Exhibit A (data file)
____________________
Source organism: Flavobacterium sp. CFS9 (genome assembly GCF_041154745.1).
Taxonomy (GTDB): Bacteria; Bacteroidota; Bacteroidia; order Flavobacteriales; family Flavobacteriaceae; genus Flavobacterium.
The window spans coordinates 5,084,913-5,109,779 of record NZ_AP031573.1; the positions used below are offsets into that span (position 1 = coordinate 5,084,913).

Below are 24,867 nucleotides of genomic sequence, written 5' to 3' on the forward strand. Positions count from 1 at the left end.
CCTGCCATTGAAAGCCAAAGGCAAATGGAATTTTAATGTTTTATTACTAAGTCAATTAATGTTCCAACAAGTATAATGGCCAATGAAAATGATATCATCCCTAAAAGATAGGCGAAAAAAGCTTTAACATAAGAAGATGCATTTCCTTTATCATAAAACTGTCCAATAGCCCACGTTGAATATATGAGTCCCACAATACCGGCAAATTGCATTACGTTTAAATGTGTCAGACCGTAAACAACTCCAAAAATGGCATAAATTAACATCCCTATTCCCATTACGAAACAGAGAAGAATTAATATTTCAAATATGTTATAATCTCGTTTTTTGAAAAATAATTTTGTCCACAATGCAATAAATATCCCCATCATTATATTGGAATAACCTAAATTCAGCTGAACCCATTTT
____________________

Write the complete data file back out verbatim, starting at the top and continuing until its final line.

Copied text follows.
Source organism: Flavobacterium sp. CFS9 (genome assembly GCF_041154745.1).
Taxonomy (GTDB): Bacteria; Bacteroidota; Bacteroidia; order Flavobacteriales; family Flavobacteriaceae; genus Flavobacterium.
The window spans coordinates 5,084,913-5,109,779 of record NZ_AP031573.1; the positions used below are offsets into that span (position 1 = coordinate 5,084,913).

Below are 24,867 nucleotides of genomic sequence, written 5' to 3' on the forward strand. Positions count from 1 at the left end.
CCTGCCATTGAAAGCCAAAGGCAAATGGAATTTTAATGTTTTATTACTAAGTCAATTAATGTTCCAACAAGTATAATGGCCAATGAAAATGATATCATCCCTAAAAGATAGGCGAAAAAAGCTTTAACATAAGAAGATGCATTTCCTTTATCATAAAACTGTCCAATAGCCCACGTTGAATATATGAGTCCCACAATACCGGCAAATTGCATTACGTTTAAATGTGTCAGACCGTAAACAACTCCAAAAATGGCATAAATTAACATCCCTATTCCCATTACGAAACAGAGAAGAATTAATATTTCAAATATGTTATAATCTCGTTTTTTGAAAAATAATTTTGTCCACAATGCAATAAATATCCCCATCATTATATTGGAATAACCTAAATTCAGCTGAACCCATTTT